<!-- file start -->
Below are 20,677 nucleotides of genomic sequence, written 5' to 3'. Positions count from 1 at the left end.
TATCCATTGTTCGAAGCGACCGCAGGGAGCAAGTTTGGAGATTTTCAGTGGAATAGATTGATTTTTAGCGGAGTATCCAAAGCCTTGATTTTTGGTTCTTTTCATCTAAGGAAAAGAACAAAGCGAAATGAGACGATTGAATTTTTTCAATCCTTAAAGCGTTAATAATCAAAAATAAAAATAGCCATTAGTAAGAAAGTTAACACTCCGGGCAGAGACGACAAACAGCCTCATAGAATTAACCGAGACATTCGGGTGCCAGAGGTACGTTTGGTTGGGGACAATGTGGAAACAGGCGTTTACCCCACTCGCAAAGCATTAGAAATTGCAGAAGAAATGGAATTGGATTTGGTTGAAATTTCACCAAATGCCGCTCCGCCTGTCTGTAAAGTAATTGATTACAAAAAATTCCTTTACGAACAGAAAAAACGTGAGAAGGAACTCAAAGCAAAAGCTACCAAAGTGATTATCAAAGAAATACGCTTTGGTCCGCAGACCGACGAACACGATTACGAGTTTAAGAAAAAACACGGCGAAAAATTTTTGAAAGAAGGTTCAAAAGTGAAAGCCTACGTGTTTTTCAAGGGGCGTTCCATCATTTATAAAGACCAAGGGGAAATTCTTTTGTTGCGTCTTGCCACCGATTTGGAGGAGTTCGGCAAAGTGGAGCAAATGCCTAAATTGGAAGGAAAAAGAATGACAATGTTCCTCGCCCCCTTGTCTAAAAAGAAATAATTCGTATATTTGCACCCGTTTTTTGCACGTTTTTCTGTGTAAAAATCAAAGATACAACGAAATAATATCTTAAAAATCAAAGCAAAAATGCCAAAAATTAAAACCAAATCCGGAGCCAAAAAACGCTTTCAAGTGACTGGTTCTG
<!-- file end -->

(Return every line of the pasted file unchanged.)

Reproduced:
Below are 20,677 nucleotides of genomic sequence, written 5' to 3'. Positions count from 1 at the left end.
TATCCATTGTTCGAAGCGACCGCAGGGAGCAAGTTTGGAGATTTTCAGTGGAATAGATTGATTTTTAGCGGAGTATCCAAAGCCTTGATTTTTGGTTCTTTTCATCTAAGGAAAAGAACAAAGCGAAATGAGACGATTGAATTTTTTCAATCCTTAAAGCGTTAATAATCAAAAATAAAAATAGCCATTAGTAAGAAAGTTAACACTCCGGGCAGAGACGACAAACAGCCTCATAGAATTAACCGAGACATTCGGGTGCCAGAGGTACGTTTGGTTGGGGACAATGTGGAAACAGGCGTTTACCCCACTCGCAAAGCATTAGAAATTGCAGAAGAAATGGAATTGGATTTGGTTGAAATTTCACCAAATGCCGCTCCGCCTGTCTGTAAAGTAATTGATTACAAAAAATTCCTTTACGAACAGAAAAAACGTGAGAAGGAACTCAAAGCAAAAGCTACCAAAGTGATTATCAAAGAAATACGCTTTGGTCCGCAGACCGACGAACACGATTACGAGTTTAAGAAAAAACACGGCGAAAAATTTTTGAAAGAAGGTTCAAAAGTGAAAGCCTACGTGTTTTTCAAGGGGCGTTCCATCATTTATAAAGACCAAGGGGAAATTCTTTTGTTGCGTCTTGCCACCGATTTGGAGGAGTTCGGCAAAGTGGAGCAAATGCCTAAATTGGAAGGAAAAAGAATGACAATGTTCCTCGCCCCCTTGTCTAAAAAGAAATAATTCGTATATTTGCACCCGTTTTTTGCACGTTTTTCTGTGTAAAAATCAAAGATACAACGAAATAATATCTTAAAAATCAAAGCAAAAATGCCAAAAATTAAAACCAAATCCGGAGCCAAAAAACGCTTTCAAGTGACTGGTTCTG